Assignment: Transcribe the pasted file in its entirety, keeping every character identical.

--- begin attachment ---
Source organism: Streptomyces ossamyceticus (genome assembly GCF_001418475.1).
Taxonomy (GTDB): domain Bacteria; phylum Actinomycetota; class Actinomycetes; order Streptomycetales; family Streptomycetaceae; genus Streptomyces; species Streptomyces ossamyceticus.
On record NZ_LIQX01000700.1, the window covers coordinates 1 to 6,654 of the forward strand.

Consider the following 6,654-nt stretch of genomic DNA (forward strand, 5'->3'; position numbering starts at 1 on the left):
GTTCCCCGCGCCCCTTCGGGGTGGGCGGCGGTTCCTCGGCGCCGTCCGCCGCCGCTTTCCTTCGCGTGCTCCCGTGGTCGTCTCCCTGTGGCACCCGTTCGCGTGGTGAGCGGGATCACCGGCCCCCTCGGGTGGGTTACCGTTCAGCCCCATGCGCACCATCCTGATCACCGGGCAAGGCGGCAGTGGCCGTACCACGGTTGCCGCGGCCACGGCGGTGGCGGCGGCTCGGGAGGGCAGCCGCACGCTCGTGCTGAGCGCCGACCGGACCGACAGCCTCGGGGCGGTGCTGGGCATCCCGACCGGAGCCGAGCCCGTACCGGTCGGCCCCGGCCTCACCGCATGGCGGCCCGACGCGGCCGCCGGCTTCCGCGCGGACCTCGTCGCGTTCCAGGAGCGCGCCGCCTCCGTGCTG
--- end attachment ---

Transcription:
Source organism: Streptomyces ossamyceticus (genome assembly GCF_001418475.1).
Taxonomy (GTDB): domain Bacteria; phylum Actinomycetota; class Actinomycetes; order Streptomycetales; family Streptomycetaceae; genus Streptomyces; species Streptomyces ossamyceticus.
On record NZ_LIQX01000700.1, the window covers coordinates 1 to 6,654 of the forward strand.

Consider the following 6,654-nt stretch of genomic DNA (forward strand, 5'->3'; position numbering starts at 1 on the left):
GTTCCCCGCGCCCCTTCGGGGTGGGCGGCGGTTCCTCGGCGCCGTCCGCCGCCGCTTTCCTTCGCGTGCTCCCGTGGTCGTCTCCCTGTGGCACCCGTTCGCGTGGTGAGCGGGATCACCGGCCCCCTCGGGTGGGTTACCGTTCAGCCCCATGCGCACCATCCTGATCACCGGGCAAGGCGGCAGTGGCCGTACCACGGTTGCCGCGGCCACGGCGGTGGCGGCGGCTCGGGAGGGCAGCCGCACGCTCGTGCTGAGCGCCGACCGGACCGACAGCCTCGGGGCGGTGCTGGGCATCCCGACCGGAGCCGAGCCCGTACCGGTCGGCCCCGGCCTCACCGCATGGCGGCCCGACGCGGCCGCCGGCTTCCGCGCGGACCTCGTCGCGTTCCAGGAGCGCGCCGCCTCCGTGCTG